4. FlightNurse says:

    The problem is airlines like most business start making too many cuts at once and start the alienate thier core customers, look at what happened with UA. If AC really wants to be profitable they need to look at ways to do it without hurting the people who fly them. How about cutting the CEO pay by say, 20%…. It’s nice that management want the people who make flying enjoyable take pay cuts, but the people who make outragious salaries needs to set up also.

  5. DarrenChannel says:

    On Mexico-Canada routes that I fly, AC appears to have given up completely with fares far in excess of their competitors. Westjet, United, and US Airways always have them beat — and often by a significant amount (ie, $200+ on an economy round trip ticket). And the difference on business class tickets is even crazier — in June, MEX-YYC in biz on AC is $990 (one-way) vs. $650 on US, UA, or AA. I truly do not understand how AC management operates. Most insulting of all, they send me emails of “fare sales”, and when I go to check my regular routes, I find that their “sale” fares are the same price as their regular prices.

  6. Baldpacker says:

    I think AC actually provides a very good service considering what it has to work with. The unions are a huge cost issue for AC and a hangover from the days when it was a government run company. I also believe the government fees and taxes greatly hurt AC and, as considered in the article, drive people to the US for their flying requirements. There is a great Conference Board of Canada article that looks at the Canadian airport fee structure and it’s about time the government adopts some of their recommendations.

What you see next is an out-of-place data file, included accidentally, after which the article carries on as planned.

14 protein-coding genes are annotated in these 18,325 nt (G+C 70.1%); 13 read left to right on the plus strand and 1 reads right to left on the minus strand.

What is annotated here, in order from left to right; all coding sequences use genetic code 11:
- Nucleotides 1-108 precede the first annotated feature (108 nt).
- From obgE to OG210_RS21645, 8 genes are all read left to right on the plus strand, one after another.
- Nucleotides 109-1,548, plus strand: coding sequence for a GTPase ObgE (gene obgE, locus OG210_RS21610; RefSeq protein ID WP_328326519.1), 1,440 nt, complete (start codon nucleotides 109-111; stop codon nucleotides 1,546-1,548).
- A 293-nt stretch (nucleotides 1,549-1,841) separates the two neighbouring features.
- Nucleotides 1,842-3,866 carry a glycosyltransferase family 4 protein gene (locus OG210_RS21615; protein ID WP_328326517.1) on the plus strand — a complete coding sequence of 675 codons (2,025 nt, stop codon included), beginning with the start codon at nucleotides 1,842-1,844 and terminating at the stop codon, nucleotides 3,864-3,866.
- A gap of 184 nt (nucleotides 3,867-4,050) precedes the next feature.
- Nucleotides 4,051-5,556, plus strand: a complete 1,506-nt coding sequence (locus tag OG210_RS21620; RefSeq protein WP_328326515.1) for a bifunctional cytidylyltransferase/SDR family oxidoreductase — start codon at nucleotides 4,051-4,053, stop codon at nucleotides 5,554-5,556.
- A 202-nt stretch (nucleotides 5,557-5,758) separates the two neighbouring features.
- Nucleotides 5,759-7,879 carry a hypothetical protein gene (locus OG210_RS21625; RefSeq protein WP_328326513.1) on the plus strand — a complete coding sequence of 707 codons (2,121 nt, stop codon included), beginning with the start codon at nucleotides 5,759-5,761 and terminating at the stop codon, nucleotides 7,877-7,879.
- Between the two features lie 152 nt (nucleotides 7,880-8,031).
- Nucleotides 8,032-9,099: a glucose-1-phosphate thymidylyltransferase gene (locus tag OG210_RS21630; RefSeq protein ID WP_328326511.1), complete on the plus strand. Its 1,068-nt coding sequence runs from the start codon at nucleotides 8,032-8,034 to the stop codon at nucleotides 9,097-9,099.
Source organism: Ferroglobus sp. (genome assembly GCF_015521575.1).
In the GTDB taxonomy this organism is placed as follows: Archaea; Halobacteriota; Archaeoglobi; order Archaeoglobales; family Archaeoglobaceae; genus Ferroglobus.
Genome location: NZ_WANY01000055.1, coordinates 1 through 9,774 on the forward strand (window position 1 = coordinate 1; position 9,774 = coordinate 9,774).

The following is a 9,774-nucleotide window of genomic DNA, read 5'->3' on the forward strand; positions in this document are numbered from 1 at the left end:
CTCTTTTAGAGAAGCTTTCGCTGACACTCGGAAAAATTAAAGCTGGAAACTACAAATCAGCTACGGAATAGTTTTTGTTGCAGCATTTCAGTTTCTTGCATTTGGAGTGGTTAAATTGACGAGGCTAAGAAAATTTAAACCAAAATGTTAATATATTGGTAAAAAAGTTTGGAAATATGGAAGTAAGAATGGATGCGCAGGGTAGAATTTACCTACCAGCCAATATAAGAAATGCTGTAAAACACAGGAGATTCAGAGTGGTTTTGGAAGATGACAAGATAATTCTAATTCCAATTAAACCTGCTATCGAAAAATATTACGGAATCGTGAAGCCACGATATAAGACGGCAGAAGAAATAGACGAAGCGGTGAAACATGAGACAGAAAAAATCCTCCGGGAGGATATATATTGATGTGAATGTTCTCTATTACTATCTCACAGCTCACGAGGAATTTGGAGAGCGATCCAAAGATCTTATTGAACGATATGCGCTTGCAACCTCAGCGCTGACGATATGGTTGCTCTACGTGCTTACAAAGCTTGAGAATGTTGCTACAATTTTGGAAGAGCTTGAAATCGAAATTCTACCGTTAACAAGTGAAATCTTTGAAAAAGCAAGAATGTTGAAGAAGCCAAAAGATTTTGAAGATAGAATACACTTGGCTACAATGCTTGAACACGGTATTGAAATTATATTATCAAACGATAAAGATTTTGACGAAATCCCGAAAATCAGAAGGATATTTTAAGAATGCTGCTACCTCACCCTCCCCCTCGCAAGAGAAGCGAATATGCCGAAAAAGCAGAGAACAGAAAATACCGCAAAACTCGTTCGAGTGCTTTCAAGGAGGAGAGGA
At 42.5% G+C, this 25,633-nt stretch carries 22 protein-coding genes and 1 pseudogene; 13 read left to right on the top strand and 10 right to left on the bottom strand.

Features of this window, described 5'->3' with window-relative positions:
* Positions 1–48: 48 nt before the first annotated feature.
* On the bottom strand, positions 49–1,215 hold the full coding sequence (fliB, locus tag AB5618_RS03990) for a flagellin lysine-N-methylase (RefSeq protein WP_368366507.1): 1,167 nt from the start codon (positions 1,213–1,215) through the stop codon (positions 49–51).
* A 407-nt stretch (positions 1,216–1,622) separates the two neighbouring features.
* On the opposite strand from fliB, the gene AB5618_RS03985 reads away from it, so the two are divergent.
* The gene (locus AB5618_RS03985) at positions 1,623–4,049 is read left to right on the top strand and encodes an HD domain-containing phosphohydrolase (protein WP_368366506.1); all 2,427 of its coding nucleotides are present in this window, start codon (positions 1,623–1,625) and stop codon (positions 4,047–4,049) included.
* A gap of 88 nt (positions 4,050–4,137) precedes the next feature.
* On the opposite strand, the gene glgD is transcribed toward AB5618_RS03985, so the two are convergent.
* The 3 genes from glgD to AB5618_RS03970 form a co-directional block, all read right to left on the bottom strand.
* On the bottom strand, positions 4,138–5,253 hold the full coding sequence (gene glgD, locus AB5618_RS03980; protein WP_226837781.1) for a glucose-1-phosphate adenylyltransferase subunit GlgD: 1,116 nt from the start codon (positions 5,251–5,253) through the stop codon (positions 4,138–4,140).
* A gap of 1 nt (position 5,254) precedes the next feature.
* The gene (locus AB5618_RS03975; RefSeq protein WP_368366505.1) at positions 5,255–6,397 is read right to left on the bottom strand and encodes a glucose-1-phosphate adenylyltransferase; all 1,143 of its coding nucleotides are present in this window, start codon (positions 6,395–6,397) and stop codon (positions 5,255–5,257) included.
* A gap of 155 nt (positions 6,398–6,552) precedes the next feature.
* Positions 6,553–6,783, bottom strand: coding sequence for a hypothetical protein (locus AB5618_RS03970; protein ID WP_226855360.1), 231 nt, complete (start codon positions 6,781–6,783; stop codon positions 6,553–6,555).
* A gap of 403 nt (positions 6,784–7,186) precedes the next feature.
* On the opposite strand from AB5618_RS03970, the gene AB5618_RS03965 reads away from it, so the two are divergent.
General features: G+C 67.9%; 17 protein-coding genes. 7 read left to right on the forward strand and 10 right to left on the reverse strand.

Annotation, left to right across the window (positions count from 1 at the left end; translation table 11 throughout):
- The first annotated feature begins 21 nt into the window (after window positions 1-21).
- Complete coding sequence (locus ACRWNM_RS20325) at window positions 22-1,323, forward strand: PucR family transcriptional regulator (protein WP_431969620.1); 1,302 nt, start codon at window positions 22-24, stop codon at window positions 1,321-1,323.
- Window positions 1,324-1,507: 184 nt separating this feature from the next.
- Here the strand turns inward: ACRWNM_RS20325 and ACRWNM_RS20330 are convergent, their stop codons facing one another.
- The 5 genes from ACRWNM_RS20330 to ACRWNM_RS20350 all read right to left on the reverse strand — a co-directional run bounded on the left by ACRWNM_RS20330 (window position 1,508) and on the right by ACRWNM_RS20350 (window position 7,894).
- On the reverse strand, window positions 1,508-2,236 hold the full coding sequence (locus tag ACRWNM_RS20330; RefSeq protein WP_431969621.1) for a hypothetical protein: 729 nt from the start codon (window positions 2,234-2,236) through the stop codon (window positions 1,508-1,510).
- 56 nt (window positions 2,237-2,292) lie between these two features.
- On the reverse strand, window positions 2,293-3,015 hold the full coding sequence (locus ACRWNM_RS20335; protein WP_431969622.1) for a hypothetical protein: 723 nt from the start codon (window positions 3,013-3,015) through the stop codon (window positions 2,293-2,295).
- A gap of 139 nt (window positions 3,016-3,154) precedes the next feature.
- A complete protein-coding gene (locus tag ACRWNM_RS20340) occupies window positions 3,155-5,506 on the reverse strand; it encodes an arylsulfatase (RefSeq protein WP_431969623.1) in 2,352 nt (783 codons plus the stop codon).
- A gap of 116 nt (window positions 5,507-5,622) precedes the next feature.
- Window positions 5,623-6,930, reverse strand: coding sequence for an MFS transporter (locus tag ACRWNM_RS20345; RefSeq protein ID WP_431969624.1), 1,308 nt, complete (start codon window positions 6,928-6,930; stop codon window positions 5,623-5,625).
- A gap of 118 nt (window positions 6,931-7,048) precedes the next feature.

The only issue I really have with this is the use of less consultants. I would have thought AC should try to use MORE consultants to get away from the inflated costs of union workers.

  7. efe83 says:

    so union workers’ costs are inflated but consultants’ not?

  8. Palal says:

    Their problem is production costs, and more specifically labor costs. They can’t compete with WestJet on that factor alone.

  9. seanthepilot says:

    A company that Canadians love to hate… and AC has done nothing to change this (inaccurate) brand image over the years. Actually, they are a good airline… but…
    They would rather have a seat go empty than to sell it cheaper.
    I am happy to comply. That seat goes empty. And I fly someone else.
    They play bait and switch. Excessive fuel charges. An advertised fare ends up so much higher than touted.
    It’s not the cuts killing Air Canada, it’s Air Canada’s mindset killing them.